About Heirloom Furniture
True HEIRLOOM FURNITURE can only be obtained from a custom furniture maker. Heirloom furniture is created by careful attention to detail throughout the entire construction process. From selection of the wood to the final finishing, only custom furniture has the inherent quality to make the piece an heirloom. Handwork by one individual is the critical component in creating furniture with 18th century character. Al Fortunato builds every piece from beginning to end, ensuring consistent detail throughout every phase.
Being the proud owner of a handcrafted heirloom will raise one's appreciation for quality crafted furniture as compared to furniture manufactured in a production environment. There is no place for planned obsolescence in an heirloom. Quality construction is what has allowed furniture from the past to become priceless antiques and that same quality is inherent in all furniture built by Al Fortunato. This handmade quality and the natural characteristics of the wood make each piece unique. Owning such an heirloom is affordable for those with discriminating taste and the desire to pass such fine furniture on to future generations.
COMMISSIONING a custom built heirloom must not be taken lightly. Consideration to design, type of wood, construction techniques, and the final finish is a carefully thought out process. From the initial selection of the wood to the final finish, every phase is as critical as the next. Working with the client, Al Fortunato will assist in creating the heirloom you will be proud to own and pass on.
Design of the heirloom begins with the client's preferences. This can range from an exact replica of a priceless antique, to a custom designed piece exhibiting the character of the 18th century and capturing the spirit of the masters. Almost any piece of period furniture can be constructed from measurements or photographs.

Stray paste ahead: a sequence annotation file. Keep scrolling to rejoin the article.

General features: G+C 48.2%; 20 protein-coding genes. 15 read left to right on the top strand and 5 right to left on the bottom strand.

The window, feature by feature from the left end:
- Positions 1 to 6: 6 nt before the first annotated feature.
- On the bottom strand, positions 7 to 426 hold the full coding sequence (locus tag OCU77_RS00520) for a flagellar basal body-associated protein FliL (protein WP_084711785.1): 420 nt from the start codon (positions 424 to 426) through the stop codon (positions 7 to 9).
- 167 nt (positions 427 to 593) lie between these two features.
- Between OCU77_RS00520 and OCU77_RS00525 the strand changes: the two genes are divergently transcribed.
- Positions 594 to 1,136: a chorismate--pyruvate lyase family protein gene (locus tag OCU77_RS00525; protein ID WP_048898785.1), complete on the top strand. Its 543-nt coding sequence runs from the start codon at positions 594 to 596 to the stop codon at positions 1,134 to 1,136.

WOOD selection plays an important role in the final product. Premium hardwoods (cherry, tiger and birdseye maple, walnut, birch, and mahogany) are selected specifically for each piece. Careful attention is paid to the boards for each piece. Quartersawn wood is used where stability is critical. Doors and drawers are made from boards with matching grain so the character of the wood is consistent throughout the piece. Door panels are made from boards hand selected for their unique grain and book-matched for symmetry.
CONSTRUCTION TECHNIQUES proven over hundreds of years are used throughout the piece. Through and half blind dovetails, sliding dovetails, and mortise-and-tenon joints are used as they were when today's antiques were created. Backs can be solid wood with beaded and/or ship lapped joints. Drawers are dovetailed at all four corners with solid wood bottoms. Modern duplication technology is not used. Subtle differences in otherwise identical parts capture the spirit of the 18th century necessary for true heirloom pieces. If adaptations for today's lifestyle are required, they are done such that the character of 18th century craftsmanship is maintained and are included in as subtle a manner as possible.
FINAL FINISH is as critical as every step leading up to it. Finishing the piece with the wrong material and utilizing the wrong application method can ruin a quality built piece. Every piece is finished with a hand rubbed, custom blended, premium varnish over a stain or dye (if desired) resulting in color, texture, and gloss meeting the client's desires. The end result will be a piece that has a protective finish allowing the beauty of the hand selected wood to show through.
WOOD MOVEMENT of wide hardwoods is a characteristic of quality hand made furniture and is something that must be understood. Hand selection of wide figured boards imparts a quality representative of furniture made hundreds of years ago when virgin forests were commonplace. Use of wide boards is not a characteristic of typical production furniture. Consequently, wood reaction to seasonal changes in temperature and humidity is more noticeable in quality handmade furniture than in common production furniture made from smaller boards glued together, or from veneered particle board or plywood. Expansion, contraction, cracking, and warping may occur through the life of the piece. These are not defects in materials or workmanship, but rather natural tendencies of the board and should not be viewed as a flaw in the piece. This natural movement is taken into account during the construction of the piece to minimize its effects. Movements that do not interfere with the utility of the piece should be accepted, as they were when today's antiques were in use. If the piece should become unusable, due to this natural movement, corrections can be made. If you are considering a repair please contact Al Fortunato for the best procedure to follow before attempting any modifications.